With the start of the new semester (and all good wishes to those enrolled on our wide range of French modules and programmes, and to our students off on Semester Abroad or working as Language Assistants…), it’s time to post a new profile of one of our French at Stirling graduates, Kerstin Rosée, who has sent us this great article:
‘Bonjour, mes amis! French has always been a part of my life, with a last name like mine, this is hardly a surprise. I knew how to spell out my last name to people before I could write it myself and I could confidently say accent aigu before ever attending a French class in my long history of attending French classes.
Language teaching in Germany (where I originally come from) used to be taken more seriously than in the UK. At least until the introduction of the Curriculum for Excellence in Scotland which put a new and enthusiastic emphasis on learning not one, but two foreign languages with many pupils now starting at primary school age. Going back to the 80s and 90s in Germany, English was introduced in 5th grade and in 7th grade you would pick another foreign language, usually a choice of either French or Latin. Why Latin? Well, in Germany to do any kind of degree in medicine, dentistry or veterinarian studies, you need at least your small Latinum (that’ll be 4 years of study) – makes sense if you consider that most of your textbooks will be full of Latin words. Since the thought of having to put down somebody’s pet guinea pig put me off veterinarian studies quite early, I decided to go for a more practical approach in studying French. Foreign holidays were beckoning and at that time I had already visited France with my family several times.
When the time came to pick a career and to think about what kind of training would be necessary, I found myself stumped by the idea that I had no idea what I wanted to be when I grow up. I still don’t, and I’m getting the feeling that I’ll probably be retired before I figure out what I’ll do with my life. But… I was good at English and French and ended up at an academy training to become a trilingual executive secretary, adding Spanish to my portfolio en route.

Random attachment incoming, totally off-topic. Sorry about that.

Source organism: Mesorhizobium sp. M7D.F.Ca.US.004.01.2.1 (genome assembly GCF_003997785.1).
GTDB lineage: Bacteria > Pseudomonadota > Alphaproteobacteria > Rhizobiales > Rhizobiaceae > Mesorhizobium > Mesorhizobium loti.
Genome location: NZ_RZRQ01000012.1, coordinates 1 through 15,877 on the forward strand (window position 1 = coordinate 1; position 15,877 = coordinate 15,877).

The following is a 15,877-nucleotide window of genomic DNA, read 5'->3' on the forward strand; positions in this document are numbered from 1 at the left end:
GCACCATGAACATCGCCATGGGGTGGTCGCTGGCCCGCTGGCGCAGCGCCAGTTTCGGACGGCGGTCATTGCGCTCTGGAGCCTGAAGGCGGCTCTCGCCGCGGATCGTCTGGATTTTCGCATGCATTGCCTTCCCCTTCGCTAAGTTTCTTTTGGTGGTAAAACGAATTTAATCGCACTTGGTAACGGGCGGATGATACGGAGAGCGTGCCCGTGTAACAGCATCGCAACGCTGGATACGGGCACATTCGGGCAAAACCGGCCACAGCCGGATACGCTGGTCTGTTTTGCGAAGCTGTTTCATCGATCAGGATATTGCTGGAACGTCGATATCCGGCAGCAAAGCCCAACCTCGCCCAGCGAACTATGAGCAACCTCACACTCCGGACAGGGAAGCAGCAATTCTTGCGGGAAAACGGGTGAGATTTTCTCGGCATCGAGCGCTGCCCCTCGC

Sadly, the job I took after leaving the academy was with an American organization and while my English improved my French and Spanish were neglected. I missed the golden opportunity to spend my holidays in French and Spanish-speaking countries and along the lines of ‘use it or lose it’, well, I lost it.
In my late 20s I relocated to Scotland and, being armed with a good grasp of the language and a willingness to delve into the local lingo (thank you, guy at the chippy, you were my trial of fire), I continued in my field of work but suddenly minus the trilingual aspect. Why? Mostly because many people speak English anyway and there were very few jobs for people with language skills in the Central Belt unless you wanted to settle in call centres. I tried, I escaped.
Having dabbled in part-time study for a while, I finally started a full-time course at the University of Stirling: Primary Education with Modern Languages. The course was brand new to the university at the time and we were the willing guinea pigs together with a cohort studying Primary Education and Environmental Science. I had just turned 38 when I started my degree at Stirling and my daughter had just joined P1. Great, I thought, we’ll learn together. To cut a long story short: I did not end up being a teacher. It turned out that I really didn’t like the classroom. Unlike my new just-from-school study buddies, I loved the semesters and hated the placements; I loved the languages but never really warmed to the pedagogy. For myself, the mix of classes, lectures and tutorial groups in French were a winning combination. Grammar: the necessary evil. Passé simple you say? Yeah sure, it rings a bell. Spoken language with Bernadette, the Spoken Language Tutor at the time: simply hilarious. Lectures and culture tutorials opened a whole new world to me. A word of warning though – reading, writing and talking about 2nd wave French feminism may come with strange side effects if you are an adult returner, for instance: flares of anger and bursting out into tears.